Donald Lambro

WASHINGTON -- Virtually all the Democratic presidential contenders say they will raise taxes only on the richest Americans, but the truth is, their tax increases will likely hit people further down the income scale.

Democrats supposedly learned their lesson when former vice president Walter Mondale barely carried only one state (his own) in his ill-fated 1984 presidential campaign, after he proposed tax hikes on annual incomes of more than $60,000. Now Democrats insist they would raise taxes on people earning $200,000 a year and up.

But middle-class voters have reasons to be skeptical of such promises that they or their employers would be untouched, because tax hikes on the top brackets always have unintended consequences that affect people in the lower tax brackets.

If the Democrats campaign on raising taxes just for those at the top tax rate (now 35 percent under the Bush tax cuts), "it will backfire on them for two reasons," said economic strategist Cesar Conda, who was Vice President Dick Cheney's chief domestic policy adviser.

"No. 1, a lot of small businesses, small proprietorships pay the top individual tax rate, so they will be raising taxes on small businesses and entrepreneurs," Conda said. While little businesses earning $200,000 or more a year sounds like a lot to the Democrats, the people who run them and perhaps employ others hardly consider themselves rich.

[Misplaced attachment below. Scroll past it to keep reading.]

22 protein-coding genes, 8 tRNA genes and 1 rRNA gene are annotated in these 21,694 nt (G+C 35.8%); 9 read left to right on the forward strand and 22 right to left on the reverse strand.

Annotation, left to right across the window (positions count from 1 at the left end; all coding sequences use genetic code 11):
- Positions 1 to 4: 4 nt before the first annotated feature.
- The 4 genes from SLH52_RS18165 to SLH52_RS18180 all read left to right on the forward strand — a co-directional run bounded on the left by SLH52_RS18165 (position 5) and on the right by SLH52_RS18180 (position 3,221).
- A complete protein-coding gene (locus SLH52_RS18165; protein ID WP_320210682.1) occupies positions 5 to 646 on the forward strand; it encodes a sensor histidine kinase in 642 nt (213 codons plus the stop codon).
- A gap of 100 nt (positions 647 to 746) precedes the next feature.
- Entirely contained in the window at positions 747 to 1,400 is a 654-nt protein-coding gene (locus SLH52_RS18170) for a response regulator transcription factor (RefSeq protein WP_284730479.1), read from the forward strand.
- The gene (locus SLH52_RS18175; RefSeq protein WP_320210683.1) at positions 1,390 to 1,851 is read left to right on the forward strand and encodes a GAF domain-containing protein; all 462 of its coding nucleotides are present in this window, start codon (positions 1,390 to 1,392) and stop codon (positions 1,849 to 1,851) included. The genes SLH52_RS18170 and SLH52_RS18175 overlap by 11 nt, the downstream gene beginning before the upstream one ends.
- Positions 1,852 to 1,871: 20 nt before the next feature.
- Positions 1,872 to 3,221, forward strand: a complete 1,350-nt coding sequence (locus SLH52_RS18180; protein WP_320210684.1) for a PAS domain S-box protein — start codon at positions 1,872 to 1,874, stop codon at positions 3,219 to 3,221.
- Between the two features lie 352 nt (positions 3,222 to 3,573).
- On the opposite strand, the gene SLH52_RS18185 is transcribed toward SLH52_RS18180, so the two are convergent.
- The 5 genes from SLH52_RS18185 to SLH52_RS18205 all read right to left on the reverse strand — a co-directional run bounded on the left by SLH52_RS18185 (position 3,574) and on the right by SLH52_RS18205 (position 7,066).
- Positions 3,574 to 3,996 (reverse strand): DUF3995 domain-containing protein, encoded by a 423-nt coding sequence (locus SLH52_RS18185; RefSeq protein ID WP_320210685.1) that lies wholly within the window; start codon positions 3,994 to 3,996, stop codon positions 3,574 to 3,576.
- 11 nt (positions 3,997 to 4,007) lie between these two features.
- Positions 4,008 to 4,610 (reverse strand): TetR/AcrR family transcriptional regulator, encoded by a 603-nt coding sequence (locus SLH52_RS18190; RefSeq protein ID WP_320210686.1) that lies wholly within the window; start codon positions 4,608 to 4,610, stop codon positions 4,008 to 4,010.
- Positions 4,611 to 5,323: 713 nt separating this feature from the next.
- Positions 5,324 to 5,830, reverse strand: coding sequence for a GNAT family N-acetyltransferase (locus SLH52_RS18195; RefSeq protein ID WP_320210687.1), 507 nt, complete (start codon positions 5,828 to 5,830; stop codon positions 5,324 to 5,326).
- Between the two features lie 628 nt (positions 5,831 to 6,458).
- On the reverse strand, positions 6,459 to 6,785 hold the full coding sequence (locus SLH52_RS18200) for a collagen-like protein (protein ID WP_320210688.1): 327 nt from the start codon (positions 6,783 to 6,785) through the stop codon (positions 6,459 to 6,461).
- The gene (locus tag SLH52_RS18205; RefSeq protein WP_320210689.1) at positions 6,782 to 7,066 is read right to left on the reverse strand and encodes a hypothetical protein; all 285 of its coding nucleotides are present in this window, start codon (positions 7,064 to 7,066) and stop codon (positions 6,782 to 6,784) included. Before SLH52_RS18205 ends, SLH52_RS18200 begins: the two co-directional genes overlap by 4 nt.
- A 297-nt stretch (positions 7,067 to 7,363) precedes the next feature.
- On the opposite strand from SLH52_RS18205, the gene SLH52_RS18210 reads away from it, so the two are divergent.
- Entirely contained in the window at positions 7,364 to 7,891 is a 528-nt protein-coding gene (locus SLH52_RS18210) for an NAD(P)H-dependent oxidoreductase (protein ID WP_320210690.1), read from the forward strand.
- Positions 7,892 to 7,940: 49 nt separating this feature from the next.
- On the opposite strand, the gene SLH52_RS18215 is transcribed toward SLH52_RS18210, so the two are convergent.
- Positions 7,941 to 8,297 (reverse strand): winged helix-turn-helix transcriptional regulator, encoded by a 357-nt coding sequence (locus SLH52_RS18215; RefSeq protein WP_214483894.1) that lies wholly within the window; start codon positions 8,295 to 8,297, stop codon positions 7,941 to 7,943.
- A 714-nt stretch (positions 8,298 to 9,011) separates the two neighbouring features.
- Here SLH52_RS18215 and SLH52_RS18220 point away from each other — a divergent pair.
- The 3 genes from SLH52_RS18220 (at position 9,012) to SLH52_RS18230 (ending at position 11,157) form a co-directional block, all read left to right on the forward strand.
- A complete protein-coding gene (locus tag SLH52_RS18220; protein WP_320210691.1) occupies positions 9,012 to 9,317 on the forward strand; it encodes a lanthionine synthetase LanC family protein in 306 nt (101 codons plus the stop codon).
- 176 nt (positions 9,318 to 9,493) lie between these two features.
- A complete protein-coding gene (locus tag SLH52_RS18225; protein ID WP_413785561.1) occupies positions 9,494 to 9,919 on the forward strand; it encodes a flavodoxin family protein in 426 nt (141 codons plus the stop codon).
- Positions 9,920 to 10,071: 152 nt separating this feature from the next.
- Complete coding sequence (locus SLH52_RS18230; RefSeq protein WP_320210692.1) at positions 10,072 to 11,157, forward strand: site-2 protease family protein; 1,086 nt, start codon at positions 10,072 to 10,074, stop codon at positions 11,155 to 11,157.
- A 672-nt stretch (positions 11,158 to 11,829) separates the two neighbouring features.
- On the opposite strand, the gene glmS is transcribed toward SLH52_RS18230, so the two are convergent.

"No. 2, a lot of polls I've seen suggest the American people don't believe the Democratic tax increases will stop at just the rich, that eventually it will hit the middle class," he said.

Tax-cut crusader Grover Norquist has said how that would be done. "When they talk about taxing the oil companies, that would be a tax on anybody's 401(k) retirement plan that invests in Exxon-Mobil stock," he said. Half of all Americans are invested in the stock market, and tens of millions of these workers are middle class.

Even cautious Democrats are warning their presidential candidates to be careful about how they define the tax issue, fearing it could hurt their party's chances in 2008.

"The preconceptions about the Democrats is that they are more likely to raise taxes than the Republicans, so you have to be careful," said James Kessler, issues director for the Third Way, a centrist-leaning Democratic advocacy organization here.

"Democrats have to define themselves as proponents in the battle for the middle class so that any tax increases they espouse, like rolling back part of the Bush tax cuts for the wealthy, should be used primarily for middle-class tax cuts," he said.

Donald Lambro

Donald Lambro is chief political correspondent for The Washington Times.